The color of our food can make it taste better. The color of our car can lead us to speed. The color of a nursery can cause a baby to cry more. This fascinating phenomenon is studied by behavioral psychologists who have touted it color psychology. Color psychology can be leveraged to influence the human decision-making process in a range of fields, but it is most effective in branding and marketing. Published in 2006, Satyendra Singh’s “Impact of Color on Marketing” reported that color is the single most influential visual element in marketing. Singh also found that consumers decide their likeness of a brand within 90 seconds and up to 90% of that decision is based on the colors chosen.
Thus, the first step in ensuring the success of your website is to select colors that will subtly persuade your viewers’ towards the goal of your site, whether that be to purchase a product, to donate to a cause, or even simply just to read it. Frankly, if you pick the right colors, you win.
To start, let’s discuss the colors of the rainbow and their impact on the psyche:
Red is a polarizing color as it has both extremely positive and negative associations. On the one hand, it represents love, intimacy, and energy, whereas on the other it stands for danger, violence, and fire. Avoid red on professional, business, and nature-forward pages. Otherwise, use it when directing attention towards something you want to stand out. If your message plays more toward the positives of red, try using washing out the harshness with a tint creating a sophisticated, yet playful pink.
In general, orange is regarded as an energetic, warm, and youthful color. It is best suited for pages geared towards children, healthy food, and entertainment, as it lacks the sophistication necessary for a more professional page. A darker orange pairs well with earthy tones and is appropriate for nature-based content.
Being the lightest color on the spectrum, yellow evokes cheerful excitement, happiness, and optimism. However, be wary of too much yellow on your page for it can easily look gaudy and tawdry. To evade this mistake, use muted yellows or pair it with colors such as green, grey, and white. When implemented correctly, yellow is suitable for almost any type of content.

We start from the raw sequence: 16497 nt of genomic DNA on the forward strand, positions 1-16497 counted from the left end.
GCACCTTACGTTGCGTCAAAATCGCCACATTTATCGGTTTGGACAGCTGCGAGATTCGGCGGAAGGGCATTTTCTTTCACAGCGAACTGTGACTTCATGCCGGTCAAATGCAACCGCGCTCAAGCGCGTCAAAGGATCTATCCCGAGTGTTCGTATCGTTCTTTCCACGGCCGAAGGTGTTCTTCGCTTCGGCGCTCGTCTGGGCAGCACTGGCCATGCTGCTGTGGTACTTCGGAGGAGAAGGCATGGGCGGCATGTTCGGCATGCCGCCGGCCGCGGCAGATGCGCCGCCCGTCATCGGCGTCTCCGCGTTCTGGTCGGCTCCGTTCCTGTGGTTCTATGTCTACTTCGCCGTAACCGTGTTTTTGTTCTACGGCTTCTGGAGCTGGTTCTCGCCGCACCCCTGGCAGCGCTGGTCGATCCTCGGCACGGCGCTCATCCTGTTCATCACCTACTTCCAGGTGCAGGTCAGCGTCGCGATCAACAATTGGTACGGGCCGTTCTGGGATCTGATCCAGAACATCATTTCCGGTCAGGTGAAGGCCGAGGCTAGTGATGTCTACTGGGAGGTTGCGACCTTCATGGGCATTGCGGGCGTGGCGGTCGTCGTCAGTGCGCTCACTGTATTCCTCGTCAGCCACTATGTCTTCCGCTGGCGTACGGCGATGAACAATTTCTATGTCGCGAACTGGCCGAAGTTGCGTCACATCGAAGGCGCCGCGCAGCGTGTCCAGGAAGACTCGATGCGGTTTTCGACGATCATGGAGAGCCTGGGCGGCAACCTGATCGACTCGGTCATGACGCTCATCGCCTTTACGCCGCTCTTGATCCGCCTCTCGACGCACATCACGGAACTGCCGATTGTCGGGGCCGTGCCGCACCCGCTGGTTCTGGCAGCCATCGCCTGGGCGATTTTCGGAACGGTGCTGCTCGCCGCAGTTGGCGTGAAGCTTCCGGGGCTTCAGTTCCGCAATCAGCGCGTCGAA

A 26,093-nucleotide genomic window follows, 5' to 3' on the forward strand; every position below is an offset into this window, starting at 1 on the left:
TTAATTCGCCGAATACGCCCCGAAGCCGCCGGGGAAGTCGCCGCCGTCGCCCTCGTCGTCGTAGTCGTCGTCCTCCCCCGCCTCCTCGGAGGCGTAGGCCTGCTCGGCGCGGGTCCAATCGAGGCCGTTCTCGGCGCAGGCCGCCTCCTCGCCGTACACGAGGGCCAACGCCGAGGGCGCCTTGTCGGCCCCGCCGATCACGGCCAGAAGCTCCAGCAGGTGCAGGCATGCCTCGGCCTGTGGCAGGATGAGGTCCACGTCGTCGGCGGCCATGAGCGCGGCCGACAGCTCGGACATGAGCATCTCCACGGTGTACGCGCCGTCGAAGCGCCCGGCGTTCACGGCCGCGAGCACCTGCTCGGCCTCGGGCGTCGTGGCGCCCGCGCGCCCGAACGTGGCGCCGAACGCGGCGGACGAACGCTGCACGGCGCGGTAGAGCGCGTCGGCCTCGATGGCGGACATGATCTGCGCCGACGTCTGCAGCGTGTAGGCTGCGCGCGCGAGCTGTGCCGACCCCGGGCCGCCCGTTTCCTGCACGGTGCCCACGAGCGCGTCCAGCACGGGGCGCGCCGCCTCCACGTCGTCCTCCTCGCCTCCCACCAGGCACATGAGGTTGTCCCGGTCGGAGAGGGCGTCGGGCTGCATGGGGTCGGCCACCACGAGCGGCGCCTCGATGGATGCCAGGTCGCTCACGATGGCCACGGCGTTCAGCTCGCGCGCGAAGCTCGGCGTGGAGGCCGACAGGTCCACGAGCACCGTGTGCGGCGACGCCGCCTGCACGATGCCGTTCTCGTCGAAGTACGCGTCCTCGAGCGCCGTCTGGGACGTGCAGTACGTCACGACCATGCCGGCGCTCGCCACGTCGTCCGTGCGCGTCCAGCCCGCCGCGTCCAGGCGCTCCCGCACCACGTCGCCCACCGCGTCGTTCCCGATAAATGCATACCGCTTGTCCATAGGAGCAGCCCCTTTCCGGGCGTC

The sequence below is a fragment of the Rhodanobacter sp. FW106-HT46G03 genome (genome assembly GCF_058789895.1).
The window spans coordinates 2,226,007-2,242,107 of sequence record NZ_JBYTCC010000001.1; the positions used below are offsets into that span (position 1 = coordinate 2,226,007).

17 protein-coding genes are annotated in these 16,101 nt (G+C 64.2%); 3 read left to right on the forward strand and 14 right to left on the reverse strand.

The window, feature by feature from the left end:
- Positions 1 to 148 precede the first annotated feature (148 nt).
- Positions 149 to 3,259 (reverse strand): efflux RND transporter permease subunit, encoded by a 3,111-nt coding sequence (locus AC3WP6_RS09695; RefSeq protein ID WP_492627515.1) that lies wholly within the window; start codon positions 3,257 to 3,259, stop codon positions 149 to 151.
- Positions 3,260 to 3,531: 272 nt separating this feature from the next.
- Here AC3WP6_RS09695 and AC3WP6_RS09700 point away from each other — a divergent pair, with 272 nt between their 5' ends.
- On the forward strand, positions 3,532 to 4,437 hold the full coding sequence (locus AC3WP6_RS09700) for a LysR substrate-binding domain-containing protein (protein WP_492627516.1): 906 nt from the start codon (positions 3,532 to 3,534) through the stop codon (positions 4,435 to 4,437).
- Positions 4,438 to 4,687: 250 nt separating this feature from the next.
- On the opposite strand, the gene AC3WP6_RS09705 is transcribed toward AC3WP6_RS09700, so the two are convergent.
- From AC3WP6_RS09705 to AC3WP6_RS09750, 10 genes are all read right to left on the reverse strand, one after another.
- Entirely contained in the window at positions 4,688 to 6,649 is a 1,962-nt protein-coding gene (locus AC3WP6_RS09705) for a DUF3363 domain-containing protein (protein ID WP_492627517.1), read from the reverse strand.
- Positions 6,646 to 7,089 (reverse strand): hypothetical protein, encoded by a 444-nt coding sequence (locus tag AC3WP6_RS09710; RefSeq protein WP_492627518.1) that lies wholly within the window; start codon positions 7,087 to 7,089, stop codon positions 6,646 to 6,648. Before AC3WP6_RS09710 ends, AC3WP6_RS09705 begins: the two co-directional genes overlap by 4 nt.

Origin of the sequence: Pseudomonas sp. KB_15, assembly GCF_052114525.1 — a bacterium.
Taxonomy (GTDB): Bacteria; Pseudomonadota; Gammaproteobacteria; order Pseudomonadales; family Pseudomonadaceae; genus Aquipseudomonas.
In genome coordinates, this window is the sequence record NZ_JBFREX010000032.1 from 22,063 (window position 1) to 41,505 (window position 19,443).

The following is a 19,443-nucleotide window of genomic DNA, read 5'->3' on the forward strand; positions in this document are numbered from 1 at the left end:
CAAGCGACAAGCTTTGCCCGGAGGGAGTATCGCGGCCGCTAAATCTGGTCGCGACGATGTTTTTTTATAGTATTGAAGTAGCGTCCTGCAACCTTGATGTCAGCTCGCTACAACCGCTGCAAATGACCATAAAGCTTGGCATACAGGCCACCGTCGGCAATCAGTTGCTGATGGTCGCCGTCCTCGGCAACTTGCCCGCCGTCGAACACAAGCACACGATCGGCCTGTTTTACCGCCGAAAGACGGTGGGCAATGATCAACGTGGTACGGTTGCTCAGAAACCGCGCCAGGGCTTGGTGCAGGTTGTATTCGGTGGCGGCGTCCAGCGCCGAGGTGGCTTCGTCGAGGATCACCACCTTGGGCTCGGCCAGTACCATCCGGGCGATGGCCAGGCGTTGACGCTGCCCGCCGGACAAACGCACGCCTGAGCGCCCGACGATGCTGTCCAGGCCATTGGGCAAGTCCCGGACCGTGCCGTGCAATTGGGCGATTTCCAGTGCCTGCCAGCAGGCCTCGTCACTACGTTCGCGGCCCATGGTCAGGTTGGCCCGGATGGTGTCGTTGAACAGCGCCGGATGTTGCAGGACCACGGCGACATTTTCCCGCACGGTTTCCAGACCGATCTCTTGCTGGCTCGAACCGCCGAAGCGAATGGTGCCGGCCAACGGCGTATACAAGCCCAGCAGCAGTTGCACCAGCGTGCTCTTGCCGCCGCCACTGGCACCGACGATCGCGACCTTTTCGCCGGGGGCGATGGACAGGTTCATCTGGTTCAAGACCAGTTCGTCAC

The color green is the least straining on the human eye, which improves the readability of content and creates a calming effect. It is also widely recognized as the color of nature and thus represents growth, fertility, and fortune. Add green to your website if you have a brand centered around health and wellness or if you simply want to add some serenity to the page.
Blue is the most common favorite color in the world and is one of the most used colors on national flags. It elicits authority, intellect, power, but also dependability and safety. Viewers almost immediately trust brands that choose blue as their dominant color. Add blue to your website if you aim to appeal to a broad audience and seek to convey intelligence and credibility.
Purple is royal. It is often regarded as the color of mystery, wisdom, and wealth, but can also appear artificial due to its seldomness in nature. This color can be used on semi-professional sites but is best suited for beauty, spiritual, or female-forward brands.
Now that we know about some color basics, let’s take a look at how to combine colors:
There are four common ways to create a color scheme: monochromatic, analogous, triadic, and complementary.
The monochromatic color scheme is made of variations of the same color. To do this, start with a color and then add white to create a lighter tint or add shades to produce a darker hue. This is often regarded as a foolproof color scheme for it is fairly easy to produce and difficult to prove disastrous. Monochromatic color schemes convey a sophisticated, yet simple message effectively.
The analogous color scheme is similar to the monochromatic. It is made up of colors that are close on the color wheel. To maximize attractiveness, choose one dominant color and one or two accent colors. Dominant violet accented by red and red-violet would be an example of an analogous scheme. This combination is often found in nature and thus elicits an instinctively harmonious, calming effect.
The most commonly used color scheme is triadic, though it is not the easiest to master. It is created by choosing three colors that are evenly spaced on the color wheel. As an example, violet, green, and orange are each 120 degrees apart. This type of color scheme provides a lot of contrast, offering stark differences between the background color, text, and other highlighted areas. Like in the analogous scheme, try to find one dominant color and accent it with the two others. Use this color scheme when you want to convey vibrancy and excitement on your website.
Lastly, the complementary color scheme is formed by choosing two colors on opposite sides of the color wheel, like green and red. This scheme has the most contrast and fits best with a website that wants to direct attention to something specific, such as a call to button or a particular product. Be wary of this color scheme if your primary intention is not one-track attention.
Associations with color are still extremely personal and can elicit a whole range of emotions within a consumer. There is no exact science to determining the best colors for your website, but these tips outlined above can aid you in attracting the right attention to your page.